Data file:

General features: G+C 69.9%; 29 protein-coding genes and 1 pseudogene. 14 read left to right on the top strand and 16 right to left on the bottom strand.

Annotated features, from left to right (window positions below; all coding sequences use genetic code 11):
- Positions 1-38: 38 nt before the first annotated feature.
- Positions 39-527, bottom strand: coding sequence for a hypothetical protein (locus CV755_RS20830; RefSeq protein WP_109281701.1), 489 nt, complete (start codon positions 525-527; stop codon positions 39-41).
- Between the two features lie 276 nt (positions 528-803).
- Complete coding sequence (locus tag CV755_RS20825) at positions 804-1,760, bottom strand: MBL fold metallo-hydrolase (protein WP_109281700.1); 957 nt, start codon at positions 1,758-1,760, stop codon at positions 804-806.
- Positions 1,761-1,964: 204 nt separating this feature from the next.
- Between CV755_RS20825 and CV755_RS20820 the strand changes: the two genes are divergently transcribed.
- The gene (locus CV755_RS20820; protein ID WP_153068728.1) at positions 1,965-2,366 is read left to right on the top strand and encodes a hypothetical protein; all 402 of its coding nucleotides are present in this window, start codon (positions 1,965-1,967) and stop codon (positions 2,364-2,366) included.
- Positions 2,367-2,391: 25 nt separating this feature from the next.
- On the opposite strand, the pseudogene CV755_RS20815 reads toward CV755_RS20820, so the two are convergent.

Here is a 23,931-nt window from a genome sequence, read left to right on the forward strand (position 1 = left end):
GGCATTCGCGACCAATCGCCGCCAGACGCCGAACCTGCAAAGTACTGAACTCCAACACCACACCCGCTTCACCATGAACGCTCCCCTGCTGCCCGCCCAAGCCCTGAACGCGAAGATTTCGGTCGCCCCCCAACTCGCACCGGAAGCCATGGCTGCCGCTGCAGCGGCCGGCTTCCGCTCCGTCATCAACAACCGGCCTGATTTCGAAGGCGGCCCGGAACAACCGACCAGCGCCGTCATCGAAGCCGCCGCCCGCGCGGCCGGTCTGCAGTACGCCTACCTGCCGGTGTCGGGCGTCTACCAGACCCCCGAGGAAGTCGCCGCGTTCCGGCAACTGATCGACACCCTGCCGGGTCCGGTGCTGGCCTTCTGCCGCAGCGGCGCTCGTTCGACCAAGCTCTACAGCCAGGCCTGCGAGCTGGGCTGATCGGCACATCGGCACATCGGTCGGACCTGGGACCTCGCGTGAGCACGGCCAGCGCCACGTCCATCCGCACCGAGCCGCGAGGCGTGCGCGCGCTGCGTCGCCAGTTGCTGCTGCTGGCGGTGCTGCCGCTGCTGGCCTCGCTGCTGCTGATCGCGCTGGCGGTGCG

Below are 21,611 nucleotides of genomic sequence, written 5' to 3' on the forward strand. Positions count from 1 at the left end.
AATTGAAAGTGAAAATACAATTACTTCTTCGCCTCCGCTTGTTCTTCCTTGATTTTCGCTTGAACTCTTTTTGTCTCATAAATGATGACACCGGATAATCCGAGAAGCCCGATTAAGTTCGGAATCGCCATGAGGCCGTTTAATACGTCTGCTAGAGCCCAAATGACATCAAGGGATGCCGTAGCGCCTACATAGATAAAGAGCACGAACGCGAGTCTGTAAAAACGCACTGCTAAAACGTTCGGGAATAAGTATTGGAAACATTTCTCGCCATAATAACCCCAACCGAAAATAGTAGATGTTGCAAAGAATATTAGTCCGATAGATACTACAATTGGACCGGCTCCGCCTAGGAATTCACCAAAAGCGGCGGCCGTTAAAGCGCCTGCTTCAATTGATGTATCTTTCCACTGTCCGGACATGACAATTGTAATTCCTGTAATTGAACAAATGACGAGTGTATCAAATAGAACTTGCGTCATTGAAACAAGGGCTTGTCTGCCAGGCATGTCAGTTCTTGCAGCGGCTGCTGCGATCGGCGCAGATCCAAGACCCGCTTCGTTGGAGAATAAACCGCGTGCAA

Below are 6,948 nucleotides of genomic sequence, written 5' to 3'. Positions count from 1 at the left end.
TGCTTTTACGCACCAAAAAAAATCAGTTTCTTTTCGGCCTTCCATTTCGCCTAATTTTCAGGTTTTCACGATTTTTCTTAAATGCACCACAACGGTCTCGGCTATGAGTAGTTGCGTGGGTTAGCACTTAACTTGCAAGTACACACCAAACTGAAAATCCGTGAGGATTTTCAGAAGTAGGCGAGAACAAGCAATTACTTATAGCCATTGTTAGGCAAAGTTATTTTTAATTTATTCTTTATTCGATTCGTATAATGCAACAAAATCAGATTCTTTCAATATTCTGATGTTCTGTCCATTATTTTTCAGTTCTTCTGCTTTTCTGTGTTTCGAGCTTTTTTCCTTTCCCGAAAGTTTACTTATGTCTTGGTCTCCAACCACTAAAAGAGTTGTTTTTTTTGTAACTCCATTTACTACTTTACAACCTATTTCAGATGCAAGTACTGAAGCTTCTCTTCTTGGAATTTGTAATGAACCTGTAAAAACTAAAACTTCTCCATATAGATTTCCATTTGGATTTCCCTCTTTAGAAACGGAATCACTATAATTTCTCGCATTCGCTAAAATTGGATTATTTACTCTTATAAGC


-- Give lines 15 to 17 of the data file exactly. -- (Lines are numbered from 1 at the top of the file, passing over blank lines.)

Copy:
AATTGAAAGTGAAAATACAATTACTTCTTCGCCTCCGCTTGTTCTTCCTTGATTTTCGCTTGAACTCTTTTTGTCTCATAAATGATGACACCGGATAATCCGAGAAGCCCGATTAAGTTCGGAATCGCCATGAGGCCGTTTAATACGTCTGCTAGAGCCCAAATGACATCAAGGGATGCCGTAGCGCCTACATAGATAAAGAGCACGAACGCGAGTCTGTAAAAACGCACTGCTAAAACGTTCGGGAATAAGTATTGGAAACATTTCTCGCCATAATAACCCCAACCGAAAATAGTAGATGTTGCAAAGAATATTAGTCCGATAGATACTACAATTGGACCGGCTCCGCCTAGGAATTCACCAAAAGCGGCGGCCGTTAAAGCGCCTGCTTCAATTGATGTATCTTTCCACTGTCCGGACATGACAATTGTAATTCCTGTAATTGAACAAATGACGAGTGTATCAAATAGAACTTGCGTCATTGAAACAAGGGCTTGTCTGCCAGGCATGTCAGTTCTTGCAGCGGCTGCTGCGATCGGCGCAGATCCAAGACCCGCTTCGTTGGAGAATAAACCGCGTGCAA

Below are 6,948 nucleotides of genomic sequence, written 5' to 3'. Positions count from 1 at the left end.
TGCTTTTACGCACCAAAAAAAATCAGTTTCTTTTCGGCCTTCCATTTCGCCTAATTTTCAGGTTTTCACGATTTTTCTTAAATGCACCACAACGGTCTCGGCTATGAGTAGTTGCGTGGGTTAGCACTTAACTTGCAAGTACACACCAAACTGAAAATCCGTGAGGATTTTCAGAAGTAGGCGAGAACAAGCAATTACTTATAGCCATTGTTAGGCAAAGTTATTTTTAATTTATTCTTTATTCGATTCGTATAATGCAACAAAATCAGATTCTTTCAATATTCTGATGTTCTGTCCATTATTTTTCAGTTCTTCTGCTTTTCTGTGTTTCGAGCTTTTTTCCTTTCCCGAAAGTTTACTTATGTCTTGGTCTCCAACCACTAAAAGAGTTGTTTTTTTTGTAACTCCATTTACTACTTTACAACCTATTTCAGATGCAAGTACTGAAGCTTCTCTTCTTGGAATTTGTAATGAACCTGTAAAAACTAAAACTTCTCCATATAGATTTCCATTTGGATTTCCCTCTTTAGAAACGGAATCACTATAATTTCTCGCATTCGCTAAAATTGGATTATTTACTCTTATAAGC